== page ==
Following the launch of GIOVE-A on 28 December 2005 from the Baikonur Cosmodrome and the transmission of the first Galileo signals from medium Earth orbit on 12 January 2006, ESA and Surrey Satellite Technology Limited (SSTL – United Kingdom) have completed the GIOVE-A in-orbit validation activities. The GIOVE-A signal validation has been accomplished through a network of 13 Galileo Experimental Sensor Stations (GESS), deployed world wide, and a GIOVE Processing Centre which computes precise orbits and clock timings for the GIOVE satellites, based on the measurements made by the GESS and satellite laser ranging stations.
The GIOVE-A Signal-in-Space Interface Control Document (SIS-ICD) is the key document that will allow any user to build a receiver able to track GIOVE-A signals, interpret the navigation message and compute the distance between the satellite and the receiver. Following the successfully in-orbit validation mission, ESA has decided to release the SIS-ICD to the public to allow receiver manufacturers and research centres to benefit from experiments with a real Signal-in-Space for research and development purposes.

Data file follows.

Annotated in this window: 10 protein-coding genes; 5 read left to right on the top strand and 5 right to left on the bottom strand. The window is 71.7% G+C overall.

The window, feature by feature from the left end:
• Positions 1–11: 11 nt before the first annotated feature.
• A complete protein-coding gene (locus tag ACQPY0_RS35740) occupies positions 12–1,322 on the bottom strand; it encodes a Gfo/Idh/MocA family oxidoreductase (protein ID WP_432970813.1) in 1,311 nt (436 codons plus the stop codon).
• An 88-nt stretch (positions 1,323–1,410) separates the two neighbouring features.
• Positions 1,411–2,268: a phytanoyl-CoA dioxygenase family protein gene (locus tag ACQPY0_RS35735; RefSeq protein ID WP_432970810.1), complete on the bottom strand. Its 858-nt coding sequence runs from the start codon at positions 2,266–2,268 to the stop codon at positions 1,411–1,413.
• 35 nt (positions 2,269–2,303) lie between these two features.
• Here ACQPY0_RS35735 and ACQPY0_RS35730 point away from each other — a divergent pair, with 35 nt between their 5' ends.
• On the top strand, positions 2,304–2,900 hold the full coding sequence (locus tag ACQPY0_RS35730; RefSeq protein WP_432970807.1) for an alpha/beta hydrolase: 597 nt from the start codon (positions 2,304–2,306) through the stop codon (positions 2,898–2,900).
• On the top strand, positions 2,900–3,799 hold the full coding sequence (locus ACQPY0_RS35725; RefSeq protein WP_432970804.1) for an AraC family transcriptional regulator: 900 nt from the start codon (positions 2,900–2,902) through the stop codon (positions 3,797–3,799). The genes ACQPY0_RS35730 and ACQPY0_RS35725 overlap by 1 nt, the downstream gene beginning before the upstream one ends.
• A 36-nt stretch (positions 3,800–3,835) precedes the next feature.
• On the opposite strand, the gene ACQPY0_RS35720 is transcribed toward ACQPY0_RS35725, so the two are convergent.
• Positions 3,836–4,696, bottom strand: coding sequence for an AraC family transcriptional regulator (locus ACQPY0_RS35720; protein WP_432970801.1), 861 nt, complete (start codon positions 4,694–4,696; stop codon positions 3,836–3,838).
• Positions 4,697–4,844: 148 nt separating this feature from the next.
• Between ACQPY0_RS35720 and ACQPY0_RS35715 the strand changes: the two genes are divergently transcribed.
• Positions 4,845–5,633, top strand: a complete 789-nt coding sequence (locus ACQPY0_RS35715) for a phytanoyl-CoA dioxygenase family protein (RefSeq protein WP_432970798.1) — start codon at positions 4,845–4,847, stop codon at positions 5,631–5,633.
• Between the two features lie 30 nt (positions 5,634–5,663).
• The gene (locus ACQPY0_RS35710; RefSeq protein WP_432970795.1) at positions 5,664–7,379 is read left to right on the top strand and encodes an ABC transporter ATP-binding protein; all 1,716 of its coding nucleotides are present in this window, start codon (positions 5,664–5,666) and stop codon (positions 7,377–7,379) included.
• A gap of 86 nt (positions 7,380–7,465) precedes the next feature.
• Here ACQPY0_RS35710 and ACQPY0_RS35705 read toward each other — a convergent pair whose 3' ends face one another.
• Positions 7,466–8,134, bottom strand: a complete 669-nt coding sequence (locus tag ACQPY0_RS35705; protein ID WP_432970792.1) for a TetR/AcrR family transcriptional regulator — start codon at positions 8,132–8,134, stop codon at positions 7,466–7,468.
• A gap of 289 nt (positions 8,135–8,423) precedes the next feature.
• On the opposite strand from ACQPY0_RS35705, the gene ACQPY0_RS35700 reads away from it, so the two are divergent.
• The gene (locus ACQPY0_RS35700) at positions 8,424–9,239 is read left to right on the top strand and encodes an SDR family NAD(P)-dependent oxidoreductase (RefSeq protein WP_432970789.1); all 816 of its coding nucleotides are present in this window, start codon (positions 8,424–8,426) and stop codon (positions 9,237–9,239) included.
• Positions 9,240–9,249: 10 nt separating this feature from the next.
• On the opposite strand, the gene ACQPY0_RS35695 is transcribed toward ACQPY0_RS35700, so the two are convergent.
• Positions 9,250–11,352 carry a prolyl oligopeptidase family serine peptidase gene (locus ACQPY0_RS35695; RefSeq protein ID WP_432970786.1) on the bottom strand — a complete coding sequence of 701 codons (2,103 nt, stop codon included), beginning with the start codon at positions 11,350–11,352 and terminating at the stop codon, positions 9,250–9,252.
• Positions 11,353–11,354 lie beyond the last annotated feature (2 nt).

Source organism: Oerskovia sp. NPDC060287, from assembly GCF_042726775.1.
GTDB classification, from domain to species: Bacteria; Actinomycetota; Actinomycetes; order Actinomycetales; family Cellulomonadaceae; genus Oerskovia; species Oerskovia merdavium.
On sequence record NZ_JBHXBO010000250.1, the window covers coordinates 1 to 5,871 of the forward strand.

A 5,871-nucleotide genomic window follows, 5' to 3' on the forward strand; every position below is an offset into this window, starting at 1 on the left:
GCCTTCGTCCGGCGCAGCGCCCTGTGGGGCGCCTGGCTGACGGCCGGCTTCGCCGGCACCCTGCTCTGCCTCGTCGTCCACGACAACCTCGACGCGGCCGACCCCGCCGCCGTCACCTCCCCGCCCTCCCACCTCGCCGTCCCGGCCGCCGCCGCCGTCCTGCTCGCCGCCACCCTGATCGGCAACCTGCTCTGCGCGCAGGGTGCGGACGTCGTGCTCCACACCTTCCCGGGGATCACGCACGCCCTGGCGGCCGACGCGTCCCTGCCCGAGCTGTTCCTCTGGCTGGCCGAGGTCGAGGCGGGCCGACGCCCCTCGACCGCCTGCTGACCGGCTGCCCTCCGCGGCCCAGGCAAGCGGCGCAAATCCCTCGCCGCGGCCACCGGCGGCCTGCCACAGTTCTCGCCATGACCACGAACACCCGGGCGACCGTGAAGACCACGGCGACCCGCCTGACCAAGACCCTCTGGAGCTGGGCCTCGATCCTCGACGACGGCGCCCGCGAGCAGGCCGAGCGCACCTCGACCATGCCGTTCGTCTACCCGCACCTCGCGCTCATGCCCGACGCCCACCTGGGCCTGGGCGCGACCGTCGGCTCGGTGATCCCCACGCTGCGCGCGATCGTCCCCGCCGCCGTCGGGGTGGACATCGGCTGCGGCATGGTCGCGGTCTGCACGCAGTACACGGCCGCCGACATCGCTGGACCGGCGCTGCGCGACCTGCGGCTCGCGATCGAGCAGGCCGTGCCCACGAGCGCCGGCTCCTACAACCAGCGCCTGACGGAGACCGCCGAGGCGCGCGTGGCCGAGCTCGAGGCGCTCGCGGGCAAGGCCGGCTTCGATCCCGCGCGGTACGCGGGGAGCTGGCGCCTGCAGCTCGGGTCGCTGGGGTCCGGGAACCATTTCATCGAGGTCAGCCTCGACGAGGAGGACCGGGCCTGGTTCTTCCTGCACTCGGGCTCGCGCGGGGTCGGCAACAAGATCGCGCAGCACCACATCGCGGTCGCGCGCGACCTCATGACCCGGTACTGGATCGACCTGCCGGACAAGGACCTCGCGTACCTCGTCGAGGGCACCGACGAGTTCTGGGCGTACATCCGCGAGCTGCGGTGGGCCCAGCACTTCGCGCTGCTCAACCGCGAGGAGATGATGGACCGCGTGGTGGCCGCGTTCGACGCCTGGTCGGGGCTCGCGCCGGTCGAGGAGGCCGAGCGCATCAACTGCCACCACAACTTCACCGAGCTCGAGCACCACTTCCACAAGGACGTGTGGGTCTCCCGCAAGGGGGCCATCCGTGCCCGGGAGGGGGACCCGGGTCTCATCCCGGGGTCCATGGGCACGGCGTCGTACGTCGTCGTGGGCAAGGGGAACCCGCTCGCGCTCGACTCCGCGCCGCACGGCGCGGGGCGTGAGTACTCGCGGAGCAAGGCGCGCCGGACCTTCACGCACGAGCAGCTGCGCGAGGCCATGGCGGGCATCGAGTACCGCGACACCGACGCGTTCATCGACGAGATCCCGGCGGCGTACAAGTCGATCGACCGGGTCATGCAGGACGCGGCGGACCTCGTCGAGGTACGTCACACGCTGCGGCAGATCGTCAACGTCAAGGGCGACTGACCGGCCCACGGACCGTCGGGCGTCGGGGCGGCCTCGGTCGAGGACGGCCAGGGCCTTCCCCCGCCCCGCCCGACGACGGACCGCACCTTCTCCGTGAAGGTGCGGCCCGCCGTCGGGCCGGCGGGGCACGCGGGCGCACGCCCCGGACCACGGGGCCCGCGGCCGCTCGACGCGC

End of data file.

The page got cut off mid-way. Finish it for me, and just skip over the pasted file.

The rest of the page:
This is possible since the nominal GIOVE-A navigation Signal-in–Space (SIS) is fully representative of the future Galileo navigation signals, on all three Galileo frequency bands, even though GIOVE-A uses specific spreading codes that are different from the nominal codes of the final Galileo constellation to allow unambiguous identification of the spacecraft. These codes are described in the GIOVE-A public document and with knowledge of them the GIOVE-A signals can be used for code and carrier phase tracking in precisely the same way the future Galileo signals will be used. All GIOVE-A signal spectra are identical to the future Galileo navigation SIS spectra.
The navigation data symbol rates are identical with the nominal Galileo data rates for all public signals, and the same principles as in the final Galileo navigation signal are used for message encoding. The navigation message structure of GIOVE-A is different from the future Galileo navigation signal, but the low level elements of the message differ only in minor details. The content of the GIOVE-A navigation message is complete with all ingredients such as, for example, ephemeris and clock correction, that are needed for pseudo-range calculation and further positioning processing, thus leading to a full set of navigation signals.
The time for simulation is over, so the ESA Galileo project team is putting at the disposal of the user community the information needed to support the validation of demanding Galileo user applications with a real satellite.
Dominique Detain | alfa
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